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Pygmy Rabbits in Peril in the U.S.A.

Lisa Shipley


The decline of pygmy rabbits in the Columbia Basin in Washington State indicate trouble for groups of these animals elsewhere in the U.S. Using the ideas presented here, other organizations can

  • discover what types of diseases and predators afflict the species;
  • gather information about preserving habitat; and
  • learn how to initiate repopulation in threatened areas.

February 2008

Rabbits are not thought of as endangered species.

It is ironic that rabbits are a symbol of fertility throughout the world. Recent estimates suggest that 25% of rabbit species worldwide are declining or endangered. Examples of declining rabbit species include:

An endangered Columbia Basin pygmy rabbit juvenile born at the captive breeding facility at Washington State University, Pullman, Washington, USA. Photo: Tara Davila

  • Brazilian rabbit—Brazil
  • Volcano rabbit— Mexico
  • Amami rabbit—Japan
  • Riverine rabbit—South Africa
  • California brush rabbit—USA
  • Pygmy rabbit—USA
Pygmy rabbits and their sagebrush habitats are in peril.

Until recently, the status of pygmy rabbit populations in the U.S has received little attention. Their range consists of the Great Basin and surrounding intermountain regions, including Montana, Idaho, Wyoming, Utah, Nevada, Northern California, Oregon, and Washington. There is one exception—the Columbia Basin pygmy rabbit. It was extirpated from the wild in Washington by 2004, and this genetically distinct population was listed by the U.S. Fish and Wildlife Service as an endangered distinct population.

Subsequent surveys documented the disappearance of many historic populations in other states in which pygmy rabbits reside—all of which now classify pygmy rabbits as “a species of concern” or “vulnerable.” Although pygmy rabbits are also considered a federal “species at risk,” the U. S. Fish and Wildlife Service declined petitions for listing pygmy rabbits as threatened range wide—citing insufficient evidence and inconsistent survey techniques.

Lisa Shipley, Ph.D., is a wildlife ecologist and Associate Professor in the Department of Natural Resource Sciences at Washington State University. Her research focuses on foraging behavior, nutrition, and habitat requirements of wildlife. She directs the pygmy rabbit captive breeding program at Washington State University and is a member of the USFWS Recovery Team for pygmy rabbits.

Pygmy Rabbits in Peril in the U.S.A.

Washington State Pygmy Plan

For a look at the complete Washington State Pygmy Recovery Plan, visit

Pygmy Rabbit Information

An overview from the Washington Dept. of Fish and Wildlife.

What can I do?

There are multiple non-profit and government environmental organizations that can help you learn more and get involved. Including: Biodiversity Conservation Alliance (BCA) located in Laramie, WY:

Idaho National Laboratory NERP

Designated as a National Environmental Research Park (NERP) in 1975—due to demand from local citizens, scientists, and Congress—this property is designated as protected land for preservation purposes, as well as to serve as a biological research site. For more details see

U.S. Fish and Wildlife, Environmental Conservation Online System (ecos)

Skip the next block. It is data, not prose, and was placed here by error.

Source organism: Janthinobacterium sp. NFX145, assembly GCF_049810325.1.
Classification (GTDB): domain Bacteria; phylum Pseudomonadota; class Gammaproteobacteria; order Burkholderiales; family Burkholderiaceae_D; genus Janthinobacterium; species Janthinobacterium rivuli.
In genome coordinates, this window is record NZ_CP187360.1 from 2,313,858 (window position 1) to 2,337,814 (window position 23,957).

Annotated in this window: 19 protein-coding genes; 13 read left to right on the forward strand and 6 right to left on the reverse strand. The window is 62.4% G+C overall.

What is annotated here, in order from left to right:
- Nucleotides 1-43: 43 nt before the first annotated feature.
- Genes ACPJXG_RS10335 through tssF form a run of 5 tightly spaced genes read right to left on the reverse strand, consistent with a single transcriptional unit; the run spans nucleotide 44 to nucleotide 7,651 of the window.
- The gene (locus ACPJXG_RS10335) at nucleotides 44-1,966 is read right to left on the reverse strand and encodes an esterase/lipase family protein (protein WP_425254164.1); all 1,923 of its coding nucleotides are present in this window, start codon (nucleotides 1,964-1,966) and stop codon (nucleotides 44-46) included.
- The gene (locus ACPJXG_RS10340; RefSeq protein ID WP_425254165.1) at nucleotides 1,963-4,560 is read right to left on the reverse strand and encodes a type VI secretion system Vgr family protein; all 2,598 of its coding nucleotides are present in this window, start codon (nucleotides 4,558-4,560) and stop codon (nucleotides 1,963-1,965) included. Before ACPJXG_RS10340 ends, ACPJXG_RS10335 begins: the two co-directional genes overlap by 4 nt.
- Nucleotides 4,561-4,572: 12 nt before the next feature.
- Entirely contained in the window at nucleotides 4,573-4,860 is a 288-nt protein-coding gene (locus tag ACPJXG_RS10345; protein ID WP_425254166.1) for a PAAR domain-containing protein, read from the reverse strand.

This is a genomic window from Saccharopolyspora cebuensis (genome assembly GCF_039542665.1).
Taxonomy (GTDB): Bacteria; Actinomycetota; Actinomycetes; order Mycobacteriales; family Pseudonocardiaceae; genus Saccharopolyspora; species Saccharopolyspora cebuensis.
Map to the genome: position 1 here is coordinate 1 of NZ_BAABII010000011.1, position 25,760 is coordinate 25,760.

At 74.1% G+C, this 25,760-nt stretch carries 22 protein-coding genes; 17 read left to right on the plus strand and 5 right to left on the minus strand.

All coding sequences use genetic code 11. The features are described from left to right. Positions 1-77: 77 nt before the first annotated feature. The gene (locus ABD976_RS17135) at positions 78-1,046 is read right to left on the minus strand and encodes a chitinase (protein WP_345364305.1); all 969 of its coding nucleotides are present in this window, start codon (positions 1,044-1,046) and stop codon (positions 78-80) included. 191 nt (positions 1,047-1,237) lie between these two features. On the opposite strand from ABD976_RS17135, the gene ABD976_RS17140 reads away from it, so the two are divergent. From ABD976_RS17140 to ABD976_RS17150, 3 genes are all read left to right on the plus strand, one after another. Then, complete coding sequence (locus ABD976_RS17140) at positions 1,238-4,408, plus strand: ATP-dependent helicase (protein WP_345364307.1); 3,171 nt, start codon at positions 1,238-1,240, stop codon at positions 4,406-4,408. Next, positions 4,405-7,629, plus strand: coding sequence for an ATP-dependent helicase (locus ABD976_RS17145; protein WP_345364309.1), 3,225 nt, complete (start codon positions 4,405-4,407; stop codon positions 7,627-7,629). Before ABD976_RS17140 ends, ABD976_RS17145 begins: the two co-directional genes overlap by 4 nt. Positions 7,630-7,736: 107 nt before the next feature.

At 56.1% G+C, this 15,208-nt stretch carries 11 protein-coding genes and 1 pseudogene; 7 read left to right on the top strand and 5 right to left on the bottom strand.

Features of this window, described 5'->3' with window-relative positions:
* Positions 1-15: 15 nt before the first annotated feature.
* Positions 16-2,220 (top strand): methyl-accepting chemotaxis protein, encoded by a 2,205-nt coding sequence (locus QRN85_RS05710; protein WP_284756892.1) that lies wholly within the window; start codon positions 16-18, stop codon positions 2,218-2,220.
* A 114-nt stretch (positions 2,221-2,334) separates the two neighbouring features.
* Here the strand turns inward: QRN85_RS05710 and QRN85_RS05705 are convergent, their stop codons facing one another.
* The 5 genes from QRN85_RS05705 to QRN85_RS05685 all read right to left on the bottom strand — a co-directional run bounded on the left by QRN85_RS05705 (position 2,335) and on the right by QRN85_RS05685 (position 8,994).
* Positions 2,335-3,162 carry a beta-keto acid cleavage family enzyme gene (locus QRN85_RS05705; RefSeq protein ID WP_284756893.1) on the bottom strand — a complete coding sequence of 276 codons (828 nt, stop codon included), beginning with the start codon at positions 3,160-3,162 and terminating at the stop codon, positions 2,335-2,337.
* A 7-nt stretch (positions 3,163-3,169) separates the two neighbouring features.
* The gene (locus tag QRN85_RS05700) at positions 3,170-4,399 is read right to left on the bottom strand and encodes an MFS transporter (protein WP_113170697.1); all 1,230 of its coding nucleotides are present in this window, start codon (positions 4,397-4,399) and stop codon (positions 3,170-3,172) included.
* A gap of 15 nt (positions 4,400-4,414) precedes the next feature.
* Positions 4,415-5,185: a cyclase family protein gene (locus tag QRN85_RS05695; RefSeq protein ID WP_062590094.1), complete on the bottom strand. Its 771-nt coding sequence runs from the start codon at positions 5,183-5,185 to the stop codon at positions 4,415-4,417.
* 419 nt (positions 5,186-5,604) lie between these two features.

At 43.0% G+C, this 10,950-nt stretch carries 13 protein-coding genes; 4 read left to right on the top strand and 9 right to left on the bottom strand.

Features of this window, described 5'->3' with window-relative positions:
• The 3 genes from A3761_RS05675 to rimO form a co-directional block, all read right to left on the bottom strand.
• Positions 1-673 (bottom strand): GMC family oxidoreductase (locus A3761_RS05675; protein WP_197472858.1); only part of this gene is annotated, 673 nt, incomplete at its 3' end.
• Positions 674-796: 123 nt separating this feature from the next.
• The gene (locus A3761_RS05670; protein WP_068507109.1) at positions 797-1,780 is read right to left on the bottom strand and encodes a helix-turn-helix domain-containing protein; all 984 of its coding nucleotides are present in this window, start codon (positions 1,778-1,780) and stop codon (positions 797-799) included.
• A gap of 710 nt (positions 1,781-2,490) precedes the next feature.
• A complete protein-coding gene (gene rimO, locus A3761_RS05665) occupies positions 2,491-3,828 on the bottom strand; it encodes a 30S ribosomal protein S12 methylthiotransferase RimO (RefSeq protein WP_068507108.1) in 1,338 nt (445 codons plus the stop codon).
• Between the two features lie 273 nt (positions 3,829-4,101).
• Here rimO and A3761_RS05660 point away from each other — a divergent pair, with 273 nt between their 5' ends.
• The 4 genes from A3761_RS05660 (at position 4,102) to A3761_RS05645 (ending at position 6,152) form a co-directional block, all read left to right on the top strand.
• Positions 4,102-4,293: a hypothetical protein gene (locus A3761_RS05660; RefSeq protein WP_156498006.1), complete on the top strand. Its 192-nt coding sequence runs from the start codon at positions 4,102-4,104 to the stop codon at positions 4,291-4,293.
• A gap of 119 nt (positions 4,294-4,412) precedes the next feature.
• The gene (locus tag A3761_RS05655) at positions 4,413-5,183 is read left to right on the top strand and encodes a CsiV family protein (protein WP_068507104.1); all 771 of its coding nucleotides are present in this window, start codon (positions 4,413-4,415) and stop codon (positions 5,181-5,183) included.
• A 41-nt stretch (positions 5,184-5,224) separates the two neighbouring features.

Notes and References
1. wiki 2007. (accessed December 10, 2007)
2. U.S. Fish and Wildlife Service. Species Profile, Pygmy rabbits. 2007. (accessed December 10, 2007).
3. Definition Sagebrush Steppe. 2007. (accessed December 10, 2007).
4. For more about the details of the Columbia Basin problem specifically, see:
5. For details and abstract, see the USDA website,

  • » Elias, B. A., L. A. Shipley, R. D. Sayler, and R. S. Lamson. 2006. Mating behavior and parental care in captive pygmy rabbits. Journal of Mammalogy 87: 921–928.
  • » Federal Register. March 5, 2003. Endangered and threatened wildlife and plants; final rule to list the Columbia Basin distinct population segment of the pygmy rabbit (Brachylagus idahoensis) as endangered. Federal Register 68: 10,388–10,409.
  • » Federal Register. May 20, 2005. Endangered and threatened wildlife and plants: 90-day finding on petition to list the pygmy rabbit as threatened and endangered. Federal Register 70: 29,253–29,265.
  • » Gahr, M. L. 1993. Natural history, burrow habitat use, and home range of the pygmy rabbit of Sagebrush Flats, Washington. M.S. thesis, University of Washington, Seattle, Washington.
  • » Hays, D. 2001. 2001 Addendum: Washington state recovery plan for the pygmy rabbit. Washington Department of Fish and Wildlife Olympia, Washington. 24pp.
  • » Hays, D., and K. Warheit. 2004. Columbia Basin pygmy rabbit captive breeding and genetic management plan. Washington Department of Fish and Wildlife. Olympia, Washington. 29pp.
  • » McAllister, K. R. 1995. Washington state recovery plan for the pygmy rabbit. Wildlife Management Program, Washington Department of Fish and Wildlife, Olympia, WA.
  • » Rachlow, J. L., D. M. Sanchez, and W. A. Estes-Zump. 2005. Natal burrows and nests of free-ranging pygmy rabbits (Brachylagus idahoensis). Western North American Naturalist 65: 136–139.
  • » Shipley, L.. A., T. B. Davila, N. J. Thines, and B. A. Elias. 2006. Nutritional requirements and diet choices of the pygmy rabbit (Brachylagus idahoensis): A sagebrush specialist. Journal of Chemical Ecology 32: 2455–2474.
  • » Thines N. J., L. A. Shipley, and R. D. Sayler. 2004. Effects of cattle grazing on ecology and habitat of Columbia Basin pygmy rabbits (Brachylagus idahoensis). Biological Conservation 119: 525–534.
  • » U.S. Fish and Wildlife Service. 2007. Draft recovery plan for the Columbia Basin distinct population segment of the pygmy rabbit (Brachylagus idahoensis). Portland, Oregon. 118. pp, (accessed 1/10/08; updated 6/29/10).


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